- Sophy Pum, Head of Product Development, AMK Cambodia

The Customer Journey Action Research training allowed us to expand our data analysis capacity and make data analysis more efficient. The training taught us, for example, to break down data analysis and gain insights into client sub-segments. From this, we learned that not all our clients were aware of the different products that we offer. We therefore adjusted our sales strategy with an integrated customer-centric approach where sales agents can both inform and sell packages of our products at the same time.

- Seak Cheam, Head of Business Operations, Amret

Sector-wide Training with the Cambodia Microfinance Association

After the training with individual financial service providers, SHIFT then offered a sector-wide training with the Cambodia Microfinance Association in November 2018. Focusing on gender smart product development and data analytics, the trainings aimed to:

  • Equip participants with the tools to adopt a data-driven approach to product development;
  • Promote customer journey mapping as a way to develop customer-centric services. This involved mapping customer demographic persona, stages of product use, marketing and communications touchpoints, thoughts, feelings and reactions from customers, pain points and opportunities; and
  • Teach data visualization skills using Excel and Tableau.

This culminated in a product development exercise where participants presented their ideated products in a ‘Dragon’s Den’ business presentation exercise. Interesting product ideas include a mobile wallet to connect term deposits and savings accounts, a commitment savings account where customers can do specific goal-oriented savings, a green home improvement loan and an education savings commitment product.

Outcomes of Sector-wide Training

This training supported 11 Cambodian microfinance institutions to build capacities in sex-disaggregated data analysis and product ideation, as well as the customer journey concept. Several participating microfinance institutions also used the knowledge to adjust or develop new products, including AMK which launched a micro, small and medium enterprises (MSME) savings product, and First Finance which after the training started targeting first time homeowners.

AMK used their existing data, such as account balances over time, to better understand their clients’ needs and behavior. This shaped the development of a Lucky+ savings account targeting small and medium businesses and merchants with relatively higher income. In this product account owners who maintain a minimum balance are eligible for higher interest rates.

First Finance found the training useful and have applied their newfound knowledge in their product development activities. Previously, many of the organization’s departments did not communicate actively with each other throughout the product development process. After applying the customer journey mapping approach, they have greater clarity on the whole picture around a specific financial product. They are now able to communicate with the respective departments to better understand customer requirements and tailor products to their needs.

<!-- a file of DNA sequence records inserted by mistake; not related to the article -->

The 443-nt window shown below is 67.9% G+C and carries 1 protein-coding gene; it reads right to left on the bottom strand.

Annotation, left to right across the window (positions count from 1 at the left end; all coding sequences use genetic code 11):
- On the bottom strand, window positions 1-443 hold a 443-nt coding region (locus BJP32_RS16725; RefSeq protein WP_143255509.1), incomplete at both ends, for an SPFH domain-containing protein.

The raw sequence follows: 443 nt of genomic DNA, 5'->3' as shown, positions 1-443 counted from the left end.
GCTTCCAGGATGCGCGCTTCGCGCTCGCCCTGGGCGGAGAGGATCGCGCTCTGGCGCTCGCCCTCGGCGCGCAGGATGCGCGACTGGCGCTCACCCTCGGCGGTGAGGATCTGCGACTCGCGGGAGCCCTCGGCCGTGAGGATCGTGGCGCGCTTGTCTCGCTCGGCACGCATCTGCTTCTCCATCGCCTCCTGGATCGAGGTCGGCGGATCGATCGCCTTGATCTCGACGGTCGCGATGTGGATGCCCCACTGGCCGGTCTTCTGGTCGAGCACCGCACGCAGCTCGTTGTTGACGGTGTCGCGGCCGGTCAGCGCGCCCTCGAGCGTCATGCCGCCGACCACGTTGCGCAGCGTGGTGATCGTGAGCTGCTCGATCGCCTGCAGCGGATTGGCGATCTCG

The training has also influenced the way First Finance segment the market while identifying new product opportunities. After the training, they developed a customer journey map of their financial products and this was presented to top management. This led to a commitment to reduce time lags between customer journey phases. After the customer journey mapping training, they further segmented their market and identified that newlyweds had unique limitations when it comes to buying a home. This led to the launch of a new home loan product in March 2019, thus establishing their new position as a partner in housing solutions.

Through the mapping exercise, First Finance recognized the importance of customer feedback data and decided to set up a call center to improve their customer feedback channels. With richer customer data, First Finance adjusted their product services to better fit customer requirements.

After UNCDF SHIFT’s training, we were able to implement an integrated approach to customer journey analysis across our different departments. Furthermore, we segmented the market to tailor new products, such as a new home loan product targeted at newlyweds, and identified areas of improvement within our customer journeys, such as by streamlining the loan approval time to improve customer retention. We also identified the need for better customer feedback channels and established a call center to inform future mapping exercises.

- Vandy Saing, Head of Marketing, First Finance

The research and trainings in customer journeys have contributed to the larger financial inclusion landscape in Cambodia. For financial service providers like Amret, the trainings highlighted the significant presence of dormant accounts amongst its customers. This encouraged them to partner with mobile money company WING to address this challenge, improving uptake of the Family+ account piloted through SHIFT ASEAN's Challenge Fund.

On a national level, the analysis helped the National Bank of Cambodia shape their National Financial Inclusion Strategy (NFIS), specifically setting a target to reduce the proportion of the population that do not save from 57 percent to 45 percent, and transition informal savers to formal ones, with particular attention paid to women.

About the United Nations Capital Development Fund

The UN Capital Development Fund makes public and private finance work for the poor in the world’s 47 least developed countries (LDCs).

UNCDF offers “last mile” finance models that unlock public and private resources, especially at the domestic level, to reduce poverty and support local economic development.

UNCDF’s financing models work through three channels: (1) inclusive digital economies, which connects individuals, households, and small businesses with financial eco-systems that catalyze participation in the local economy, and provide tools to climb out of poverty and manage financial lives; (2) local development finance, which capacitates localities through fiscal decentralization, innovative municipal finance, and structured project finance to drive local economic expansion and sustainable development; and (3) investment finance, which provides catalytic financial structuring, de-risking, and capital deployment to drive SDG impact and domestic resource mobilization.

UNCDF’s Shaping Inclusive Finance Transformations (SHIFT) in ASEAN programme is supported by the Australian Government.

Disclaimer

The views expressed in this publication are those of the author(s) and do not necessarily represent the views of UNCDF, the United Nations or any of its affiliated organizations or its Member States.